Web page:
In fact, the figure may well be higher because of the 'edge cases' of people whose income streams may be above the income requirement but not counted for whatever reason. People such as Marianne, who has multiple income streams which aren't counted ( http://britcits.blogspot.co.uk/search/label/marianne ). Or people who struggle with the evidential requirements and the associate bureaucracy of a settlement visa nightmare, such as Gerard ( http://britcits.blogspot.co.uk/search/label/gerard ). Even someone who is clearly articulate and talented as a journalist for the Spectator magazine! http://www.spectator.co.uk/features/8895331/fortress-britain/

My own intuition tells me that the figure of Britons now unable to bring a non-EEA spouse or partner into the country is some way north of 50% - maybe far to the north. Let's see, because more and more horrific cases will emerge.

And of course the elderly dependants route has now effectively been closed ( http://britcits.blogspot.co.uk/2013/01/introduction.html - According to one of our sources, as of 5th January 2013 only one dependant relative visa has been granted worldwide since the rule changes in July).

Language requirements have become much harder.

And the road to indefinite leave to remain has gone from two years to five years, which is setting people up for failure as it makes it much much harder to find employment in the UK.

We're hearing reports that some employment agencies aren't accepting registration from people on pre-ILR visas for example. Effectively, the toxicity of the debate has legitimised the exercise of prejudices.


At this stage, I think the issue is that not just the rights of migrants are under attack - but the rights of British citizens to a family life are also under attack.

And beyond rights, the values of family and natural human relationships are under attack. It has become normal to divide a mother from her children ( http://www.jcwi.org.uk/blog/2012/11/27/skype-mummy ). To divide husbands and wives. To drive a British citizen to the point of suicide because of the agony of separation ( http://libertygb.org.uk/v1/index.php/news-libertygb/external-news/4070-donna-oettinger-husband-reveals-agony-of-learning-about-wife-and-son-s-death-on-the-internet ).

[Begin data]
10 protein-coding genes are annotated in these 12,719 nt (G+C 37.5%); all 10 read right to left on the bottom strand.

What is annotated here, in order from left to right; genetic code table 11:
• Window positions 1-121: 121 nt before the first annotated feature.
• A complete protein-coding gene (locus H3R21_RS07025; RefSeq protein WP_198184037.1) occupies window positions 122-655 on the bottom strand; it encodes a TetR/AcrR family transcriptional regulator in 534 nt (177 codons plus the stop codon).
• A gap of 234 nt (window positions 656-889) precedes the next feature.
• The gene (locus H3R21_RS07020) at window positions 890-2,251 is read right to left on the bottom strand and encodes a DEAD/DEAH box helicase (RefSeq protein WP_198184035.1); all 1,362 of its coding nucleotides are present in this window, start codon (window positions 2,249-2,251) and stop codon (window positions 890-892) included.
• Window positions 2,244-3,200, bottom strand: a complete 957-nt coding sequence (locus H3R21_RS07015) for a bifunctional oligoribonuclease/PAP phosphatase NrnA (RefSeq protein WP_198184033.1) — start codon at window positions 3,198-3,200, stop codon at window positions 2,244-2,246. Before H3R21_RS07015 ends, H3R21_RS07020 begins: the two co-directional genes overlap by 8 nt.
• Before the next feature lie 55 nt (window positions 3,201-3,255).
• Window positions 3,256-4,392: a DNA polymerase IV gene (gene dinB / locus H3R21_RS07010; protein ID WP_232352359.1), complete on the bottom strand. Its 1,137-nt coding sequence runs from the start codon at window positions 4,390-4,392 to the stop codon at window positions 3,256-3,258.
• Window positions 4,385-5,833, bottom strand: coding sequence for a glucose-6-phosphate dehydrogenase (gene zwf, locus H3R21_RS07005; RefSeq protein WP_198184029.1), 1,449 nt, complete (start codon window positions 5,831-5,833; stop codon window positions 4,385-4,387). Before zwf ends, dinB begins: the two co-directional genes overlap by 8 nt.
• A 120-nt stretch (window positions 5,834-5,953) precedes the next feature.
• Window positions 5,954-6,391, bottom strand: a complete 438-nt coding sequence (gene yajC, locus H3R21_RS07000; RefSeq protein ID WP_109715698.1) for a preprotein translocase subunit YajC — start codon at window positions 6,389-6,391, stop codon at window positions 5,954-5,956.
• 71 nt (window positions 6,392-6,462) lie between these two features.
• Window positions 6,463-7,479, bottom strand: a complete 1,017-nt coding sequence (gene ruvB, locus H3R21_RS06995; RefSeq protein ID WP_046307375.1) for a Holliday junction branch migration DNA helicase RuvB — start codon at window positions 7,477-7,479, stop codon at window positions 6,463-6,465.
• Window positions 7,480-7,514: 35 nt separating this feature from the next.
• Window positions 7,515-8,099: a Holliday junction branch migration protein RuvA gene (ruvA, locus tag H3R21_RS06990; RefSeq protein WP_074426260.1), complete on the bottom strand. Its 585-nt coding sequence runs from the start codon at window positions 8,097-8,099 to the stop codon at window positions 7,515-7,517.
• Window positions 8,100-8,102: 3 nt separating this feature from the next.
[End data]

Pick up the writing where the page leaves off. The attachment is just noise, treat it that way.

This is seen as acceptable as the parties race to the muddy bottom.

This is an unprecedented attack on the family, and on the notion of citizenship itself, and on the way we as human beings relate to each other ( http://www.opendemocracy.net/5050/nando-sigona/uk-migration-policy-we-need-to-talk-about-citizens ).

British citizens and migrants of every background need to stand together to resist this attack. We really are 'all in it together'.

It needs to be made an election issue. We need to take a leaf out of the book of the migrant rights movement in the US, the DREAMers ( http://www.dreamactivist.org/ ) and others, and organise.


Think about this :

In many constituencies up and down the country, the migrant vote (not to mention the votes of their British citizen partners and family) would be enough to swing the election either way.
('Migrants can be kingmakers in 2015 General election' - http://www.migrantsrights.org.uk/blog/2012/08/migrants-can-be-kingmakers-2015 )

And with the unprecedented attack on migrant rights, more and more migrants are choosing to take the path to citizenship. Whereas previously, EU migrants for example would feel secure enough in their position to remain as simply EU migrants, now they are increasingly feeling the pressure to become British citizens to normalise and secure their status.

And citizens have votes. Not just a voice, but votes.

On the flip side, every British citizen with a non-EEA partner, children with a non-EEA partner, and a non-EEA elderly dependant has become an activist. Not because they want to, but because the attack on family forces them to.

I think it's time to make those voices heard, and those votes count.


1 comment:

  1. Thank you so much for writing my story.